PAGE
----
Rosendale, NY
     
  3. "Gary Jacobson" <[email protected]> wrote in message
    news:[email protected]
    >
    > "Bengt-Olaf Schneider" <[email protected]> wrote in message
    > news:[email protected]
    > > I could use a good measure of the wisdom of this group.
    > >
    > > I am riding Pearl Izumi shoes on SPD pedals. After about 3-4 hours of

    > riding
    > > my feet are starting to hurt along the outside in the front half of the
    > > sole. It seems like I am pressing down on the pedals more with the

    outside
    > > of my foot instead of the ball of the foot. (When running, I also strike

    > the
    > > groud with the outside of the heel.)
    > >
    > > I have been thinking of either getting shoes with varus wedges (like
    > > Specialized BG) or installing LeWedge. However, it seems these devices

    are
    > > intended to reduce knee problem .. which I don't have. So I am a bit
    > > uncertain about what to do. I am ready to replace the entire show-pedal
    > > combination (considering SPL-L for the increased platform), but I would

    > like
    > > to get a better understanding of the problem before I spend money.
    > >
    > > Any ideas or suggestions would be greatly appreciated, as this seems to
    > > stand in the way of a successful double-century.
    > >
    > > Thanks !
    > >
    > > Bengt-Olaf.

    >
    > I am bereft of foot problems too. I will share with you my understandings.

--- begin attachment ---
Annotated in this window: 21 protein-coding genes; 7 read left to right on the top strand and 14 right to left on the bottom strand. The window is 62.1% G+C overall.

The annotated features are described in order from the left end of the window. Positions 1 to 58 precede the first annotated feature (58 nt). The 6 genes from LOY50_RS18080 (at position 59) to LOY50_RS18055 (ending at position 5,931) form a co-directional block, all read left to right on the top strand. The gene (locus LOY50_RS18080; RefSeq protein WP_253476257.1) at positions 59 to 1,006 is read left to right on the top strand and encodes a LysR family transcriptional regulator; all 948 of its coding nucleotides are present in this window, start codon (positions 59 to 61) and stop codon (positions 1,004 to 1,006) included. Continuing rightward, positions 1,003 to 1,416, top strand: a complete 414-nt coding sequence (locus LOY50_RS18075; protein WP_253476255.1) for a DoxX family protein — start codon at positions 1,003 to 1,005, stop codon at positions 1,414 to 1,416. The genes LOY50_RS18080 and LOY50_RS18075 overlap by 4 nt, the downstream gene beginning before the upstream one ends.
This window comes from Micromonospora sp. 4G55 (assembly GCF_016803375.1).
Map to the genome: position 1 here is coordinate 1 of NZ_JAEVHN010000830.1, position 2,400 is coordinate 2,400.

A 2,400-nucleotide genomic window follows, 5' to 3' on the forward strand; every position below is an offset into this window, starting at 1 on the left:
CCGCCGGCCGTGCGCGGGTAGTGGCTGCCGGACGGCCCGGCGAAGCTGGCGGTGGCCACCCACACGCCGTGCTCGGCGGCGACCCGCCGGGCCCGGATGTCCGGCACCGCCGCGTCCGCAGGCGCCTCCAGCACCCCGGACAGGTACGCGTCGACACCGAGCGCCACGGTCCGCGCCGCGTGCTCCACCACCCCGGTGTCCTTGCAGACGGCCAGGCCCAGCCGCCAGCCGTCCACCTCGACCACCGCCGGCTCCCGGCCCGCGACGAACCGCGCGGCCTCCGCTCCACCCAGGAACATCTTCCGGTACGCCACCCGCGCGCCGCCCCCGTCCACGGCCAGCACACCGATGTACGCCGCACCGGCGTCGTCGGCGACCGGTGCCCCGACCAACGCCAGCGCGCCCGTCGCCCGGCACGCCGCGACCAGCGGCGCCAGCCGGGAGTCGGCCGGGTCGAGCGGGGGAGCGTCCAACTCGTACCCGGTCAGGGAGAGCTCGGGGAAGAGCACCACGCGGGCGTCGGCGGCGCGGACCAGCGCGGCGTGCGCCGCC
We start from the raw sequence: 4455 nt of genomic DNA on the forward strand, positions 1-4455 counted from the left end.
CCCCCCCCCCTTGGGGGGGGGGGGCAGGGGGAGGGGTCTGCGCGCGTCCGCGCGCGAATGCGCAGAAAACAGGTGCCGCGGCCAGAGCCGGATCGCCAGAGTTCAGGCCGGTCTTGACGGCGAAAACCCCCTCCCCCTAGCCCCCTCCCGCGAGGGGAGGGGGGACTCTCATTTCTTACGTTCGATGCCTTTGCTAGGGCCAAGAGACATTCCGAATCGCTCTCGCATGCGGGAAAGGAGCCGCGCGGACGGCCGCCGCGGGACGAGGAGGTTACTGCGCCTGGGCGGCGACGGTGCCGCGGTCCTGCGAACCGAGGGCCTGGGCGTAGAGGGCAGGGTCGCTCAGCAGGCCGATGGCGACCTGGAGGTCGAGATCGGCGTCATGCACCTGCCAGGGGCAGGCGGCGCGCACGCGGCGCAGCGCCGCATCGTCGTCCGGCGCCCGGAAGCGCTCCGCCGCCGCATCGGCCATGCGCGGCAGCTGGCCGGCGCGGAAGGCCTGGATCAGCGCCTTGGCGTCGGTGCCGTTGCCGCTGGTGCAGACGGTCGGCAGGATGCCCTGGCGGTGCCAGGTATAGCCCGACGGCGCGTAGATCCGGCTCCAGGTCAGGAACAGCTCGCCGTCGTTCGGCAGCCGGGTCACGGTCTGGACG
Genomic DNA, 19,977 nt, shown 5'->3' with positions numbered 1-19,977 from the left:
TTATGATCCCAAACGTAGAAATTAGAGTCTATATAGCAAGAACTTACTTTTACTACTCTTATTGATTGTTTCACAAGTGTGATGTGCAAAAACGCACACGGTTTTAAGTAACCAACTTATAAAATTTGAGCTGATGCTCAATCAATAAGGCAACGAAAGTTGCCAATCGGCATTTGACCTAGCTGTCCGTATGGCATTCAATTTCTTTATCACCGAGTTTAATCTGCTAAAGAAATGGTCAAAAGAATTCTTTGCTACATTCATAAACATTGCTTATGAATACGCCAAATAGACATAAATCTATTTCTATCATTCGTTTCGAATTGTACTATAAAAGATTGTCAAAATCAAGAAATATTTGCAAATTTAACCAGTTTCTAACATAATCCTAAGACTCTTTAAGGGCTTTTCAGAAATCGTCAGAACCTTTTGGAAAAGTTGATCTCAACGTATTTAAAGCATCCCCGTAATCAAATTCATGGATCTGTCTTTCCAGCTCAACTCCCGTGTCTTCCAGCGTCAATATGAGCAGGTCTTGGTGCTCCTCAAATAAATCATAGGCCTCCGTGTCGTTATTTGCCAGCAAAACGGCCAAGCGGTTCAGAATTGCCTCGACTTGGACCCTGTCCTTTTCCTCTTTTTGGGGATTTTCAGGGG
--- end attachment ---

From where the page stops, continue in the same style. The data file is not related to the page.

>
    > First of all try wider shoes if the ones you use aren't wide. I think Sidi
    > Mega are considered the widest. It sounds like you may be in a shoe that

    is
    > too narrow, Have you tried loosening the straps or laces?


    I haven't tried that because the shoes never felt too tight, but I will give
    it a try
    on my next long ride. I'm a bit concerned that loosening would undo some of
    the
    benefits of a clipless pedal system, namely good connection to the pedal.
    But then, the best contact is worthless if the pain takes over.

    >
    > Orthotics designed for running are not that helpful in cycling shoes. With
    > cycling the forefoot is what needs correction. I just went to a specialist
    > and for my problem they are messing around with metatarsal pads and bars.
    > The device I ended up with is much like what Specialized uses in their

    shoes
    > I think. But....orthotics like the ones I just got take up space in the

    shoe
    > which then adds to their tightness. A low profile carbon orthotic isn't an
    > option for me- I need cushioning under my toes.
    >
    > Through the past few years I have settled on Sidi touring shoes which have
    > more flex than generally considered "good", and I use TA cage pedals and

    toe
    > clips.
    > I do hope to get into a clipless system, as the Sidi Touring shoes are no
    > longer available and there isn't anything close to replace them with. I

    also
    > have a double century in mind, and where as there'd be no way for me to do
    > it with the foot pain I have when using Carnac Legends and Look system
    > pedals, foot pain would not be the limiting factor with my present set up.


    Good luck working up to that ride. I am dreading it a bit, but it seems like
    like the next natural goal. And one can't be without goals, right.

    > Interestingly I saw a photo of a pair of PI shoes and they look

    slipperlike
    > comfortable. Are they considered "wide"?


    I don't think PI carries wide and narrow sizes. One width fits all.
    The PIs I have are comfortable on the foot, but I wouldn't call them
    slipperlike.
    I may give Specialized or Sidi shoes a try. Do Sidi road shoes have any
    built-in foot support like the Specialized? (I didn't find anything about
    that.)
     
  4. "Bengt-Olaf Schneider" <[email protected]> wrote in message
    news:p[email protected]